- Use cloud-based inventory management software. Look for software with real-time sales analytics.
- Track your stock levels at all times. Have a solid system in place for tracking your stock levels, prioritising the most expensive products. Good inventory management software saves you time and money by doing much of the heavy lifting for you.
- Remember your ABCs. Many businesses find it helpful to have tighter inventory management controls over higher-value stock by grouping inventory items into A, B and C categories.
Products classified as A — big-ticket items — make up the smallest percentage of inventory and have the largest annual consumption value. Products grouped into the C category — the least expensive items — make up the largest percentage of inventory and have the lowest annual consumption value. B products are in between. Annual consumption value is annual demand multiplied by an item’s cost.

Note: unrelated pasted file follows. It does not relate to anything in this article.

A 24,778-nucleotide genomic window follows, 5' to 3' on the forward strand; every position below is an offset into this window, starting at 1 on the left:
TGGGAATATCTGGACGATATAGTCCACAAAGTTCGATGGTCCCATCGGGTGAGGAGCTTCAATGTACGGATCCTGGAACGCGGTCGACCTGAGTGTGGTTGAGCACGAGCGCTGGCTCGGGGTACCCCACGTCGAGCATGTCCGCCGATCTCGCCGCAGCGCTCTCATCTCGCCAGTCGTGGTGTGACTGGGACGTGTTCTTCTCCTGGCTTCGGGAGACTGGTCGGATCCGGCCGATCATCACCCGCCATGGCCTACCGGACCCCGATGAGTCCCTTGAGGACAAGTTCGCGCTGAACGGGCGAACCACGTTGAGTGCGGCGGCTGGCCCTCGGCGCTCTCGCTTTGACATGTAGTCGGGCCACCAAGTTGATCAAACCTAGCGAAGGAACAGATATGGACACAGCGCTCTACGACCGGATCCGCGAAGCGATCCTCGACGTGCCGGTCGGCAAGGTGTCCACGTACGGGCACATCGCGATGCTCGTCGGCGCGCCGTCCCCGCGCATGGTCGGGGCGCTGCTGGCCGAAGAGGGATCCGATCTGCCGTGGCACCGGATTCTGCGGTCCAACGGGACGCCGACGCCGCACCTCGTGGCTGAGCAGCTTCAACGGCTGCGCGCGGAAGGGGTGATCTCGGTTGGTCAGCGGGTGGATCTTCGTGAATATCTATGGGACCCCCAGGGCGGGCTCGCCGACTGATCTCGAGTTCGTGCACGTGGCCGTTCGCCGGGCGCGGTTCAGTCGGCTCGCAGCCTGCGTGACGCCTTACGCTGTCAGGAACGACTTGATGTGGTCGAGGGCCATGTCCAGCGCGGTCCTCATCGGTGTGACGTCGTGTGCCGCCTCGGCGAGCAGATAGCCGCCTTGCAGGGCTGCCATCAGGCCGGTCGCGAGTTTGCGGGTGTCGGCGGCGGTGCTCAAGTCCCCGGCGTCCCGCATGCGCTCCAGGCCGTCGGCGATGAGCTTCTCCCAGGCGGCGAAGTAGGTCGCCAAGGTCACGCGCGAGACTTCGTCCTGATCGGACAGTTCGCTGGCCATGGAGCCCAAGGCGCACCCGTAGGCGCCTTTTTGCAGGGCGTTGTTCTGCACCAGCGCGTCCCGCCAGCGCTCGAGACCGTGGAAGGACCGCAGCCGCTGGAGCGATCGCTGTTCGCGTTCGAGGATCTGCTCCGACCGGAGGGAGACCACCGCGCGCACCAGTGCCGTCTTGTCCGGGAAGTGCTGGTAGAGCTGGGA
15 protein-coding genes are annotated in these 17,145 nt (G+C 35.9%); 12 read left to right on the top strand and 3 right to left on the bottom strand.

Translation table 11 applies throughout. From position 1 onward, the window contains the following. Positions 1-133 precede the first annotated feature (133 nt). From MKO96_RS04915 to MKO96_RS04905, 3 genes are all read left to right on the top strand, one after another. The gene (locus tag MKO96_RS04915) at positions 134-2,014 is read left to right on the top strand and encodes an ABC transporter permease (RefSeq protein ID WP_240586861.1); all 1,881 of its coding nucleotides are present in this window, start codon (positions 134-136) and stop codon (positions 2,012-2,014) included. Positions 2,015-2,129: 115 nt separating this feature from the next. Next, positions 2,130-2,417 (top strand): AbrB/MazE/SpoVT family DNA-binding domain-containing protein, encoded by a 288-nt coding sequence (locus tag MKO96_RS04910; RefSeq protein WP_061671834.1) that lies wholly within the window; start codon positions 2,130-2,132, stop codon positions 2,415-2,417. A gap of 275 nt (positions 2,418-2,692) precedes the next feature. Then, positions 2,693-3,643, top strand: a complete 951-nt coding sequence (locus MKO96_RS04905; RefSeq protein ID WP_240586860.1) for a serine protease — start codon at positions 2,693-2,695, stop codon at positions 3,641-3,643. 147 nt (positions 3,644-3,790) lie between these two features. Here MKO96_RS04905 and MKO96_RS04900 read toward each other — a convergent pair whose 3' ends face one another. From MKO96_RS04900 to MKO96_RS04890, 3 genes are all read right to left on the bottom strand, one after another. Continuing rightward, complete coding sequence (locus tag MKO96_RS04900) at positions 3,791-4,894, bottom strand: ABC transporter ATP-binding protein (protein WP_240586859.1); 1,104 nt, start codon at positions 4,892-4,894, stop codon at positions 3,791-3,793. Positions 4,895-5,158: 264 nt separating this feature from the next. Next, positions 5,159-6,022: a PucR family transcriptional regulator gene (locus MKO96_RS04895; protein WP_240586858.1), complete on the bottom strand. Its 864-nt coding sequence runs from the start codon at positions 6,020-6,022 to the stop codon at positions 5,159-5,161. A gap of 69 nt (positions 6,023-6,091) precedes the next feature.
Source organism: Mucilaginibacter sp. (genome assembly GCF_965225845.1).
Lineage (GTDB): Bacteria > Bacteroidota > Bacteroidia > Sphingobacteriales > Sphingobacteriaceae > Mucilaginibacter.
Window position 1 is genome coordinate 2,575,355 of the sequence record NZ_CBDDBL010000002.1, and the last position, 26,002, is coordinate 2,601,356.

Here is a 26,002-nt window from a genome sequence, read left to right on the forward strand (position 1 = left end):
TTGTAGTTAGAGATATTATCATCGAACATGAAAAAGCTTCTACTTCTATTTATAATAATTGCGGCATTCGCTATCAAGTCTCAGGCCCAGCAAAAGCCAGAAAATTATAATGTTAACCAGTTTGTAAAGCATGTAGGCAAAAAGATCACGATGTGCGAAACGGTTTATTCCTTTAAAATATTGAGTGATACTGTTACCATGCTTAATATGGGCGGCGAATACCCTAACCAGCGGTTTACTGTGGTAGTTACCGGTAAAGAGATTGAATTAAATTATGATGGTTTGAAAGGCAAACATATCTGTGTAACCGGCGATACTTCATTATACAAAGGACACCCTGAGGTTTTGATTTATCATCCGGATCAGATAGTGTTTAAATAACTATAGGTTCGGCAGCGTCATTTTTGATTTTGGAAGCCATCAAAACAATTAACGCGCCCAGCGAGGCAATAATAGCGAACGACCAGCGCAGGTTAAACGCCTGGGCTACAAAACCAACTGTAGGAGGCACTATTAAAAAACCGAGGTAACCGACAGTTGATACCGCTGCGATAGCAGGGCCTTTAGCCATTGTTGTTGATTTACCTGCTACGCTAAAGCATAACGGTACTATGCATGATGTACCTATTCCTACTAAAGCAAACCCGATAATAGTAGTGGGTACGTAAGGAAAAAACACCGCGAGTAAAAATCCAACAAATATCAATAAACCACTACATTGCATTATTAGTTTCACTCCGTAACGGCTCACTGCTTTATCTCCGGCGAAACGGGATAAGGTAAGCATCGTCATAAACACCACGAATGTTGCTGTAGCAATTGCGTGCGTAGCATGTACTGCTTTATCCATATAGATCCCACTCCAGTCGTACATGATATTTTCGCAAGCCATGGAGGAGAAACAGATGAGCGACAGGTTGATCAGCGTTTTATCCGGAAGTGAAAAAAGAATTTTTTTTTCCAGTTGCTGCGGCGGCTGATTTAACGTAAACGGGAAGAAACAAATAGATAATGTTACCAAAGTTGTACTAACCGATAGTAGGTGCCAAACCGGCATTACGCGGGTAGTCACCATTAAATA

The chart below shows (based on recommendations from Lokad) how businesses can break this down:
ABC Inventory Analysis Example
|Classification||Percentage of inventory||Annual consumption value|
Square makes managing inventory easier
Square’s retail POS offers free inventory management software that updates in real time and lets sellers manage their inventory from anywhere. Our system is great for omnichannel retail and syncs with your bricks-and-mortar point of sale and online store.
It’s quick to set up and easy to use. Download reports and receive a daily stock alert with items that are low or out of stock, so you always know how much you have.
Tips for businesses who make their own products